Located in northeastern Le Flore County, Arkoma lies just across the state line from Fort Smith, Arkansas, at the intersection of Oklahoma State Highways 9A and 112. In 1908 the Fort Smith, Arkoma and Southwestern Railroad Company applied for incorporation to build a railroad through the area but failed to lay the tracks. By 1911 a town had been organized on the property of Capt. James Reynolds, a Civil War veteran who intermarried into the Choctaw Nation. He amassed a small fortune in Indian Territory and in 1890 built a castle in the nearby town of Cameron. Reynolds developed Arkoma as a suburb of Fort Smith, platted the town, constructed rent houses, and induced the Fort Smith Light and Traction Company to build tracks and run a regular interurban route to the new community. Reynolds named the town because of its relation to the Arkansas-Oklahoma border. A proposed Fort Smith, Arkoma and Wilburton Railway Company (chartered in 1912), which would build a sixty-mile line from Wilburton to Arkoma, never materialized. Its promoters had hoped to establish a manufacturing industry at the townsite.
In 1917 the streetcar service discontinued. By 1918 the town had a general store and by the 1930s a brick plant, but Arkoma has always served as a residential community for workers commuting to Fort Smith. In 1936 the Works Progress Administration (WPA) constructed a school building, which was listed in the National Register of Historic Places in 1988 (NR 88001398). In 1946 Arkoma incorporated, and by 1950 the population stood at 1,691. The number of inhabitants increased to 1,862 in 1960 and to 2,098 in 1970. The town's first high school opened in the 1970s, with its first graduation occurring in 1975. In 2000 the population was 2,180, and 422 students enrolled in the prekindergarten-through-twelfth-grade Arkoma school system. The U.S. Census recorded 1,989 inhabitants in 2010.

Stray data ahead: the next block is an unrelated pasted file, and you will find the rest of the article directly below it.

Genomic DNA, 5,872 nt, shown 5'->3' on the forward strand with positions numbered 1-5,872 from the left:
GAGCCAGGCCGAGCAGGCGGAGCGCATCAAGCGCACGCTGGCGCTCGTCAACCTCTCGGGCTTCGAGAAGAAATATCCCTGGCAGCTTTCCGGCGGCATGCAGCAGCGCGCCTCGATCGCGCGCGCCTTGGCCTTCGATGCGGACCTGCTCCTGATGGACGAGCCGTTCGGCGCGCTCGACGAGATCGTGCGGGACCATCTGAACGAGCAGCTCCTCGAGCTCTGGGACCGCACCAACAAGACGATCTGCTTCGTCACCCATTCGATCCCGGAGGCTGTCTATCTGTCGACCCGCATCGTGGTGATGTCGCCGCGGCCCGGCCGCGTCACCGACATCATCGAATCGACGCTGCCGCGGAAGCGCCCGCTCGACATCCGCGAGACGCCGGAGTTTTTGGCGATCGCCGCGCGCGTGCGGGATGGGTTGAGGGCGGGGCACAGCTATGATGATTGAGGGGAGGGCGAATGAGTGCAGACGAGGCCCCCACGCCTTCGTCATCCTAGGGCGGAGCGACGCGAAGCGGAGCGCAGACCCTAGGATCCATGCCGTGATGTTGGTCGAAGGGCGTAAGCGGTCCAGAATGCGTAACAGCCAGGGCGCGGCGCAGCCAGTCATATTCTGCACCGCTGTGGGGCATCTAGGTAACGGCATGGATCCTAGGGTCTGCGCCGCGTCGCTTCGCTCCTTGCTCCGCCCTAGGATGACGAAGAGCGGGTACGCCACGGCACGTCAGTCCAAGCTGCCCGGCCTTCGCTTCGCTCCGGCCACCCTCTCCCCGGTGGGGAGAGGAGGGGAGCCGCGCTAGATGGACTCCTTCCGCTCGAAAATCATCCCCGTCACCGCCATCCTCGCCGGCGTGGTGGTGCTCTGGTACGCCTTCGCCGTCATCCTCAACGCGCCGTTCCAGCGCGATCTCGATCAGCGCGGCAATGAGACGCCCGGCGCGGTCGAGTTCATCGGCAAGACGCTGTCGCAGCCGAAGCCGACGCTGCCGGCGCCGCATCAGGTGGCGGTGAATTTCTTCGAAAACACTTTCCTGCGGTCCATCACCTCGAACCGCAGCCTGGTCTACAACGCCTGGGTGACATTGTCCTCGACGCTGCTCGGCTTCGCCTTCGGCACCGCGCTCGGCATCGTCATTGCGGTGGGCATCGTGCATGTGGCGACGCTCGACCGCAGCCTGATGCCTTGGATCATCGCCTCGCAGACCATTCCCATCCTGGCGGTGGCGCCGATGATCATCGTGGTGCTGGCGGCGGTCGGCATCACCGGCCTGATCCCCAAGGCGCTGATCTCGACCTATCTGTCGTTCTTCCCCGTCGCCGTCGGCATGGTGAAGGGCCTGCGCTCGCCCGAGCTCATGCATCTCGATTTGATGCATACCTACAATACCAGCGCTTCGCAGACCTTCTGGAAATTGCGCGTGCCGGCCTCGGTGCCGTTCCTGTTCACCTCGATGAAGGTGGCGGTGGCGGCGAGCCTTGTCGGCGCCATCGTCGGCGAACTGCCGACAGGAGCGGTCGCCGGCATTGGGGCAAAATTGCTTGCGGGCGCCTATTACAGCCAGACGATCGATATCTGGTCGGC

See also: SETTLEMENT PATTERNS
Rosa Ayleene Nance, "Captain James E. Reynolds," The Chronicles of Oklahoma 32 (Spring 1954).
Henry L. Peck, The Proud Heritage of LeFlore County: A History of an Oklahoma County (Van Buren, Ark.: Press Argus, 1963).
R. L. Sosebee, Arkoma, Oklahoma: Back Then and Now (Arkoma, Okla.: R. L. Sosebee, 1999).
Sarah Singleton Spears, Yesterday Revisited: An Illustrated History of LeFlore County (Poteau, Okla.: Poteau Daily News and Sun, 1991).
The following (as per The Chicago Manual of Style, 17th edition) is the preferred citation for articles:
Larry O'Dell, “Arkoma,” The Encyclopedia of Oklahoma History and Culture, https://www.okhistory.org/publications/enc/entry.php?entry=AR013.
© Oklahoma Historical Society.